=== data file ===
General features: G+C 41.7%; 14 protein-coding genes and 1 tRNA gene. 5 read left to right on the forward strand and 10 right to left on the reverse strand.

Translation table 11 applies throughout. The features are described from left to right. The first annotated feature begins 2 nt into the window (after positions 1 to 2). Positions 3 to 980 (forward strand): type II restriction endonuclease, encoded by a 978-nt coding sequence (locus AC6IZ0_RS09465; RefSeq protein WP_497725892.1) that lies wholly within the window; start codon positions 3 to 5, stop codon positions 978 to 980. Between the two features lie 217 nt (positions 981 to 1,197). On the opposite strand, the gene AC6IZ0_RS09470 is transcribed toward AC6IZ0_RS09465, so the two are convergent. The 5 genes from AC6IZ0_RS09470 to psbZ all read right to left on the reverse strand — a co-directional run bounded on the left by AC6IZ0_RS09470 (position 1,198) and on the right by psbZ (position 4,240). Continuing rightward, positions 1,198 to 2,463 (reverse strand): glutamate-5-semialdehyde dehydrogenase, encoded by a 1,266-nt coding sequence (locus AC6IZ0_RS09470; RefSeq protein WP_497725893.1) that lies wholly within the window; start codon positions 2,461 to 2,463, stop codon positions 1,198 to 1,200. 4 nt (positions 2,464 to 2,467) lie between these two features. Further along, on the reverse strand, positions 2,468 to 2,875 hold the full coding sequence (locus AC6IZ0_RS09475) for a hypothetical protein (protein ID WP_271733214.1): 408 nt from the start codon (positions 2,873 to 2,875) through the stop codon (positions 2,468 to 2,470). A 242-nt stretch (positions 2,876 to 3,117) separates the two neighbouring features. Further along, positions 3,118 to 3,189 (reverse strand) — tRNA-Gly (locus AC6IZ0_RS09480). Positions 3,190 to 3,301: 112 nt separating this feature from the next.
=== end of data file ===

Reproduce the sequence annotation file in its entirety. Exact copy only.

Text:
General features: G+C 41.7%; 14 protein-coding genes and 1 tRNA gene. 5 read left to right on the forward strand and 10 right to left on the reverse strand.

Translation table 11 applies throughout. The features are described from left to right. The first annotated feature begins 2 nt into the window (after positions 1 to 2). Positions 3 to 980 (forward strand): type II restriction endonuclease, encoded by a 978-nt coding sequence (locus AC6IZ0_RS09465; RefSeq protein WP_497725892.1) that lies wholly within the window; start codon positions 3 to 5, stop codon positions 978 to 980. Between the two features lie 217 nt (positions 981 to 1,197). On the opposite strand, the gene AC6IZ0_RS09470 is transcribed toward AC6IZ0_RS09465, so the two are convergent. The 5 genes from AC6IZ0_RS09470 to psbZ all read right to left on the reverse strand — a co-directional run bounded on the left by AC6IZ0_RS09470 (position 1,198) and on the right by psbZ (position 4,240). Continuing rightward, positions 1,198 to 2,463 (reverse strand): glutamate-5-semialdehyde dehydrogenase, encoded by a 1,266-nt coding sequence (locus AC6IZ0_RS09470; RefSeq protein WP_497725893.1) that lies wholly within the window; start codon positions 2,461 to 2,463, stop codon positions 1,198 to 1,200. 4 nt (positions 2,464 to 2,467) lie between these two features. Further along, on the reverse strand, positions 2,468 to 2,875 hold the full coding sequence (locus AC6IZ0_RS09475) for a hypothetical protein (protein ID WP_271733214.1): 408 nt from the start codon (positions 2,873 to 2,875) through the stop codon (positions 2,468 to 2,470). A 242-nt stretch (positions 2,876 to 3,117) separates the two neighbouring features. Further along, positions 3,118 to 3,189 (reverse strand) — tRNA-Gly (locus AC6IZ0_RS09480). Positions 3,190 to 3,301: 112 nt separating this feature from the next.